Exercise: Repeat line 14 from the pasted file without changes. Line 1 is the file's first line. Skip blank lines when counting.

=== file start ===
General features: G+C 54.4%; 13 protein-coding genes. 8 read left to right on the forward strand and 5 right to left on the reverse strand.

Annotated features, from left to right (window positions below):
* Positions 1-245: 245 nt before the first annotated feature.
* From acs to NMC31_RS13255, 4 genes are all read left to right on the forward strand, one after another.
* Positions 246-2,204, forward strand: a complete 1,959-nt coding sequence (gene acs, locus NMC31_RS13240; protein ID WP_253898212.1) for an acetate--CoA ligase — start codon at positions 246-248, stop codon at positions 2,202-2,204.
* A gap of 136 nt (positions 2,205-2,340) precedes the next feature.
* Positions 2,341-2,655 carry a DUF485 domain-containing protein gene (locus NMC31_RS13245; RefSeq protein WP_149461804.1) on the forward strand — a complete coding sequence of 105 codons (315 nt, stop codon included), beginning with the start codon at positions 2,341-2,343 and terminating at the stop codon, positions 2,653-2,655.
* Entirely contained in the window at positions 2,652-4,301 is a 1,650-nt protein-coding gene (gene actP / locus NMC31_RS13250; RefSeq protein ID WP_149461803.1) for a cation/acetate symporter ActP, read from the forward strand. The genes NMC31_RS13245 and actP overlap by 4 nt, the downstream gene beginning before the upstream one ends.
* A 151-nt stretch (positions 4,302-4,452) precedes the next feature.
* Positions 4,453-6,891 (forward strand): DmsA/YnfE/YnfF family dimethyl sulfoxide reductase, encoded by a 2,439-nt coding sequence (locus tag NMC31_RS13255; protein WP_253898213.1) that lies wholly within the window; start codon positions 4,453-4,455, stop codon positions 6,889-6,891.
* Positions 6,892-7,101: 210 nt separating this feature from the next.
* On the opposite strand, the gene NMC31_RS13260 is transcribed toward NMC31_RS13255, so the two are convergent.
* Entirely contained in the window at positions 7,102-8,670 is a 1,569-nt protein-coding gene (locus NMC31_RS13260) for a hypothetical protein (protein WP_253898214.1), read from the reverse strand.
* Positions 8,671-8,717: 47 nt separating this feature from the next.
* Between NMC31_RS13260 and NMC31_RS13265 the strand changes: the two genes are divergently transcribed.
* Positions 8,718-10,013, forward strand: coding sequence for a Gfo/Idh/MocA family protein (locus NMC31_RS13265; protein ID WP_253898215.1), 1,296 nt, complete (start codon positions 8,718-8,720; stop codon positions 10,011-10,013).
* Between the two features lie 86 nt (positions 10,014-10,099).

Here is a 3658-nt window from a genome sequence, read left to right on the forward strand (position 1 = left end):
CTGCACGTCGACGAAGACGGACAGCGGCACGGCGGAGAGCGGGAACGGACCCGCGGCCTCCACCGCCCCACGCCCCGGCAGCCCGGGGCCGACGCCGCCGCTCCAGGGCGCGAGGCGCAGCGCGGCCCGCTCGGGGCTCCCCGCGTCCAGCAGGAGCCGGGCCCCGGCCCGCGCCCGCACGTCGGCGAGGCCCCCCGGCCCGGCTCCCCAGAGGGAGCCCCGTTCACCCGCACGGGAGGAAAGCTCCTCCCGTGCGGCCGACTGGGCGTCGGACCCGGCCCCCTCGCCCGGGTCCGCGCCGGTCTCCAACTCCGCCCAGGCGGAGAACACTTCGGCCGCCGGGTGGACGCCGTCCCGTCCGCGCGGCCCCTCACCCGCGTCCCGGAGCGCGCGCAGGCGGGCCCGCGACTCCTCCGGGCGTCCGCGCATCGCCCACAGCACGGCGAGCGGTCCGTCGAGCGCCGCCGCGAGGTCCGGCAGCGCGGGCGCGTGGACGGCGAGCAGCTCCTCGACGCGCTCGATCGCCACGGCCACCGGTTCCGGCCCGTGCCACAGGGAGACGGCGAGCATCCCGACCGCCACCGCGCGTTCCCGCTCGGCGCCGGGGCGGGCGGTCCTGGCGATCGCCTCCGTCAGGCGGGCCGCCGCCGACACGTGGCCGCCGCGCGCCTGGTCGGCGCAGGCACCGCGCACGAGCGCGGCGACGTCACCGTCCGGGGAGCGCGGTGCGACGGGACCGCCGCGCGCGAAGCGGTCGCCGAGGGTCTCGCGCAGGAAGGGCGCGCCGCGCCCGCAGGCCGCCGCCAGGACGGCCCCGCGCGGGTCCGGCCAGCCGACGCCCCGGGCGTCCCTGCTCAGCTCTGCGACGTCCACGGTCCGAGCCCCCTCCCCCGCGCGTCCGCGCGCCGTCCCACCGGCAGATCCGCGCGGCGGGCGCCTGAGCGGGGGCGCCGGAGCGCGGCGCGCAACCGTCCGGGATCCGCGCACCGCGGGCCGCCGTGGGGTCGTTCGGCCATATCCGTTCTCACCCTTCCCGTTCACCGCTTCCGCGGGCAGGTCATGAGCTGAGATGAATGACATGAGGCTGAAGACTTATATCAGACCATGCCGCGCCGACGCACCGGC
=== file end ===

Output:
* Positions 8,671-8,717: 47 nt separating this feature from the next.